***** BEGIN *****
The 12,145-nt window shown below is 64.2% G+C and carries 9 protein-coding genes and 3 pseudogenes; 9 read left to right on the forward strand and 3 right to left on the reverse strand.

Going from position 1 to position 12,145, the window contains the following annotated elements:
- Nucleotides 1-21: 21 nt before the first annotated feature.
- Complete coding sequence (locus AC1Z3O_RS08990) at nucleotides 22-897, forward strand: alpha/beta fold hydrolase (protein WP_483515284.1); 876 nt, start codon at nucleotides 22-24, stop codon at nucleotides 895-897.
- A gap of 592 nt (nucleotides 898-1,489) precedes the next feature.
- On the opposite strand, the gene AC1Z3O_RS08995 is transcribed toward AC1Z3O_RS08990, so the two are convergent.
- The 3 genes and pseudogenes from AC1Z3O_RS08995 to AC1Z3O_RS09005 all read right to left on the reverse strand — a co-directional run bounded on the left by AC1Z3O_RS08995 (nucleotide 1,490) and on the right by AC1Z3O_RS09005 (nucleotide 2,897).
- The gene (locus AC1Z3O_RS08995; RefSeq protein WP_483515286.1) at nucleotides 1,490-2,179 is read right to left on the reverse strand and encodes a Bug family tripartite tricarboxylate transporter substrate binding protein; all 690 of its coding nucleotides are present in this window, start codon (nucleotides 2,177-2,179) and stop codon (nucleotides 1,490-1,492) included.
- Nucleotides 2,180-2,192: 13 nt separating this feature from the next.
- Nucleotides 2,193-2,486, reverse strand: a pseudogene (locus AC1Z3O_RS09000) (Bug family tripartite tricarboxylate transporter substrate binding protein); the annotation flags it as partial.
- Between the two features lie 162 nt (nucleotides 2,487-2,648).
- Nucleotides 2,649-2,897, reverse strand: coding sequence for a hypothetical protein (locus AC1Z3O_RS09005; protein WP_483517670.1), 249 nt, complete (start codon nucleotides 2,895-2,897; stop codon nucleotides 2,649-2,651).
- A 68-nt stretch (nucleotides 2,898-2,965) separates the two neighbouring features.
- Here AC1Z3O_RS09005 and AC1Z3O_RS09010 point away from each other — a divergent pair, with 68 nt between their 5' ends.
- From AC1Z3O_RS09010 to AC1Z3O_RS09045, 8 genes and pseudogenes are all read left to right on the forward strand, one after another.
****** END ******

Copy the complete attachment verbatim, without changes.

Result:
The 12,145-nt window shown below is 64.2% G+C and carries 9 protein-coding genes and 3 pseudogenes; 9 read left to right on the forward strand and 3 right to left on the reverse strand.

Going from position 1 to position 12,145, the window contains the following annotated elements:
- Nucleotides 1-21: 21 nt before the first annotated feature.
- Complete coding sequence (locus AC1Z3O_RS08990) at nucleotides 22-897, forward strand: alpha/beta fold hydrolase (protein WP_483515284.1); 876 nt, start codon at nucleotides 22-24, stop codon at nucleotides 895-897.
- A gap of 592 nt (nucleotides 898-1,489) precedes the next feature.
- On the opposite strand, the gene AC1Z3O_RS08995 is transcribed toward AC1Z3O_RS08990, so the two are convergent.
- The 3 genes and pseudogenes from AC1Z3O_RS08995 to AC1Z3O_RS09005 all read right to left on the reverse strand — a co-directional run bounded on the left by AC1Z3O_RS08995 (nucleotide 1,490) and on the right by AC1Z3O_RS09005 (nucleotide 2,897).
- The gene (locus AC1Z3O_RS08995; RefSeq protein WP_483515286.1) at nucleotides 1,490-2,179 is read right to left on the reverse strand and encodes a Bug family tripartite tricarboxylate transporter substrate binding protein; all 690 of its coding nucleotides are present in this window, start codon (nucleotides 2,177-2,179) and stop codon (nucleotides 1,490-1,492) included.
- Nucleotides 2,180-2,192: 13 nt separating this feature from the next.
- Nucleotides 2,193-2,486, reverse strand: a pseudogene (locus AC1Z3O_RS09000) (Bug family tripartite tricarboxylate transporter substrate binding protein); the annotation flags it as partial.
- Between the two features lie 162 nt (nucleotides 2,487-2,648).
- Nucleotides 2,649-2,897, reverse strand: coding sequence for a hypothetical protein (locus AC1Z3O_RS09005; protein WP_483517670.1), 249 nt, complete (start codon nucleotides 2,895-2,897; stop codon nucleotides 2,649-2,651).
- A 68-nt stretch (nucleotides 2,898-2,965) separates the two neighbouring features.
- Here AC1Z3O_RS09005 and AC1Z3O_RS09010 point away from each other — a divergent pair, with 68 nt between their 5' ends.
- From AC1Z3O_RS09010 to AC1Z3O_RS09045, 8 genes and pseudogenes are all read left to right on the forward strand, one after another.